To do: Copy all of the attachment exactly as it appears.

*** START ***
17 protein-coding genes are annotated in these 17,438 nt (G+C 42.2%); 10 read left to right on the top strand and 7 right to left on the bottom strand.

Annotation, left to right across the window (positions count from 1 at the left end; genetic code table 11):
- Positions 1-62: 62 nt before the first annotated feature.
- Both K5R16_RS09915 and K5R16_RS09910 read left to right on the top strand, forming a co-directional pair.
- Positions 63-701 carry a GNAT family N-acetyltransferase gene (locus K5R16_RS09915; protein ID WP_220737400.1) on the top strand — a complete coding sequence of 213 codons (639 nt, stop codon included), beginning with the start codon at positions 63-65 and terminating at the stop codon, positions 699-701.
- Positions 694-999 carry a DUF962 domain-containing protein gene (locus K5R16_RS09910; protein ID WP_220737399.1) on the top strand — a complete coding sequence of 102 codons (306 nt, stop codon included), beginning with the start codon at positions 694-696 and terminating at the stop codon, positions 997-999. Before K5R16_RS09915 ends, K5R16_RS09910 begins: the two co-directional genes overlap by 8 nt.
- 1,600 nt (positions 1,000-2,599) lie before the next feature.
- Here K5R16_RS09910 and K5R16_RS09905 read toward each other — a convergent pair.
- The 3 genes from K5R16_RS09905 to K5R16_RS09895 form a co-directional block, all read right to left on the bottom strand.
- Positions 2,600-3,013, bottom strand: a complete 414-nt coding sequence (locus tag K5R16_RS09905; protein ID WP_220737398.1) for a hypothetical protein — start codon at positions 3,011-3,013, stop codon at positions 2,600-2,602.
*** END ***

17 protein-coding genes are annotated in these 17,438 nt (G+C 42.2%); 10 read left to right on the top strand and 7 right to left on the bottom strand.

Annotation, left to right across the window (positions count from 1 at the left end; genetic code table 11):
- Positions 1-62: 62 nt before the first annotated feature.
- Both K5R16_RS09915 and K5R16_RS09910 read left to right on the top strand, forming a co-directional pair.
- Positions 63-701 carry a GNAT family N-acetyltransferase gene (locus K5R16_RS09915; protein ID WP_220737400.1) on the top strand — a complete coding sequence of 213 codons (639 nt, stop codon included), beginning with the start codon at positions 63-65 and terminating at the stop codon, positions 699-701.
- Positions 694-999 carry a DUF962 domain-containing protein gene (locus K5R16_RS09910; protein ID WP_220737399.1) on the top strand — a complete coding sequence of 102 codons (306 nt, stop codon included), beginning with the start codon at positions 694-696 and terminating at the stop codon, positions 997-999. Before K5R16_RS09915 ends, K5R16_RS09910 begins: the two co-directional genes overlap by 8 nt.
- 1,600 nt (positions 1,000-2,599) lie before the next feature.
- Here K5R16_RS09910 and K5R16_RS09905 read toward each other — a convergent pair.
- The 3 genes from K5R16_RS09905 to K5R16_RS09895 form a co-directional block, all read right to left on the bottom strand.
- Positions 2,600-3,013, bottom strand: a complete 414-nt coding sequence (locus tag K5R16_RS09905; protein ID WP_220737398.1) for a hypothetical protein — start codon at positions 3,011-3,013, stop codon at positions 2,600-2,602.